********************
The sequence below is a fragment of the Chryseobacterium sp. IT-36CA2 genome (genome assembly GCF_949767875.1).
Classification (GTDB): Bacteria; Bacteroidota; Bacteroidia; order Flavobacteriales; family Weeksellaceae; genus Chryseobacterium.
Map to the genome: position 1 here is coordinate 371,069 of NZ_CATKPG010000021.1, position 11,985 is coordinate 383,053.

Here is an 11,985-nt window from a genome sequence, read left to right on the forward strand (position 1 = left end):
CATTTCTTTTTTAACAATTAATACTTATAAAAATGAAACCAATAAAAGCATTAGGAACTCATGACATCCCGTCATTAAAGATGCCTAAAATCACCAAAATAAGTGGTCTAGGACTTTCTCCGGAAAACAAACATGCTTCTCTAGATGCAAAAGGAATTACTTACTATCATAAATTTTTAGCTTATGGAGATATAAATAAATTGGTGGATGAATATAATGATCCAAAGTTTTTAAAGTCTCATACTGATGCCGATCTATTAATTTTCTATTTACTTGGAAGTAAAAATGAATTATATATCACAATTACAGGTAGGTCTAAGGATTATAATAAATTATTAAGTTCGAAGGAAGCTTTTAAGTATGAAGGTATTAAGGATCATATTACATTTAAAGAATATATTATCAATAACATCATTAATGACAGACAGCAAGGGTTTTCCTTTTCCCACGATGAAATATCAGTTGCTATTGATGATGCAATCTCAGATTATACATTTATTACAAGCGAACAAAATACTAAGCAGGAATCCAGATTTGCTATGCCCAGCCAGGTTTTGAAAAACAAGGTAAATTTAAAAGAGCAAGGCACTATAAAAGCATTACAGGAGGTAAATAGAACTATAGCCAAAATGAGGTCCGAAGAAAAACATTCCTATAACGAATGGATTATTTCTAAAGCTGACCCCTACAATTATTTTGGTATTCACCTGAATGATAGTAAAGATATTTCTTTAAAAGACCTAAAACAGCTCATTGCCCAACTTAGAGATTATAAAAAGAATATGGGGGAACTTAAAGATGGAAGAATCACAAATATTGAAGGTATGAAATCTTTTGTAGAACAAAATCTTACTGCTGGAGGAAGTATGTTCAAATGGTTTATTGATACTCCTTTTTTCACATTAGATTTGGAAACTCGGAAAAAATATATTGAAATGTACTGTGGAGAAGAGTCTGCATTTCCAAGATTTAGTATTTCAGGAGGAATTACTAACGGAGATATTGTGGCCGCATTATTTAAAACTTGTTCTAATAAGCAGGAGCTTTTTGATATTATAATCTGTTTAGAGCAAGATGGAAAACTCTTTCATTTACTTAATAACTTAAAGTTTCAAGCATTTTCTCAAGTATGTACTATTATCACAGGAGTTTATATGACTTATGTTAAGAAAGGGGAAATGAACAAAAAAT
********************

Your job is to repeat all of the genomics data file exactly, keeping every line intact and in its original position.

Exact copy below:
The sequence below is a fragment of the Chryseobacterium sp. IT-36CA2 genome (genome assembly GCF_949767875.1).
Classification (GTDB): Bacteria; Bacteroidota; Bacteroidia; order Flavobacteriales; family Weeksellaceae; genus Chryseobacterium.
Map to the genome: position 1 here is coordinate 371,069 of NZ_CATKPG010000021.1, position 11,985 is coordinate 383,053.

Here is an 11,985-nt window from a genome sequence, read left to right on the forward strand (position 1 = left end):
CATTTCTTTTTTAACAATTAATACTTATAAAAATGAAACCAATAAAAGCATTAGGAACTCATGACATCCCGTCATTAAAGATGCCTAAAATCACCAAAATAAGTGGTCTAGGACTTTCTCCGGAAAACAAACATGCTTCTCTAGATGCAAAAGGAATTACTTACTATCATAAATTTTTAGCTTATGGAGATATAAATAAATTGGTGGATGAATATAATGATCCAAAGTTTTTAAAGTCTCATACTGATGCCGATCTATTAATTTTCTATTTACTTGGAAGTAAAAATGAATTATATATCACAATTACAGGTAGGTCTAAGGATTATAATAAATTATTAAGTTCGAAGGAAGCTTTTAAGTATGAAGGTATTAAGGATCATATTACATTTAAAGAATATATTATCAATAACATCATTAATGACAGACAGCAAGGGTTTTCCTTTTCCCACGATGAAATATCAGTTGCTATTGATGATGCAATCTCAGATTATACATTTATTACAAGCGAACAAAATACTAAGCAGGAATCCAGATTTGCTATGCCCAGCCAGGTTTTGAAAAACAAGGTAAATTTAAAAGAGCAAGGCACTATAAAAGCATTACAGGAGGTAAATAGAACTATAGCCAAAATGAGGTCCGAAGAAAAACATTCCTATAACGAATGGATTATTTCTAAAGCTGACCCCTACAATTATTTTGGTATTCACCTGAATGATAGTAAAGATATTTCTTTAAAAGACCTAAAACAGCTCATTGCCCAACTTAGAGATTATAAAAAGAATATGGGGGAACTTAAAGATGGAAGAATCACAAATATTGAAGGTATGAAATCTTTTGTAGAACAAAATCTTACTGCTGGAGGAAGTATGTTCAAATGGTTTATTGATACTCCTTTTTTCACATTAGATTTGGAAACTCGGAAAAAATATATTGAAATGTACTGTGGAGAAGAGTCTGCATTTCCAAGATTTAGTATTTCAGGAGGAATTACTAACGGAGATATTGTGGCCGCATTATTTAAAACTTGTTCTAATAAGCAGGAGCTTTTTGATATTATAATCTGTTTAGAGCAAGATGGAAAACTCTTTCATTTACTTAATAACTTAAAGTTTCAAGCATTTTCTCAAGTATGTACTATTATCACAGGAGTTTATATGACTTATGTTAAGAAAGGGGAAATGAACAAAAAAT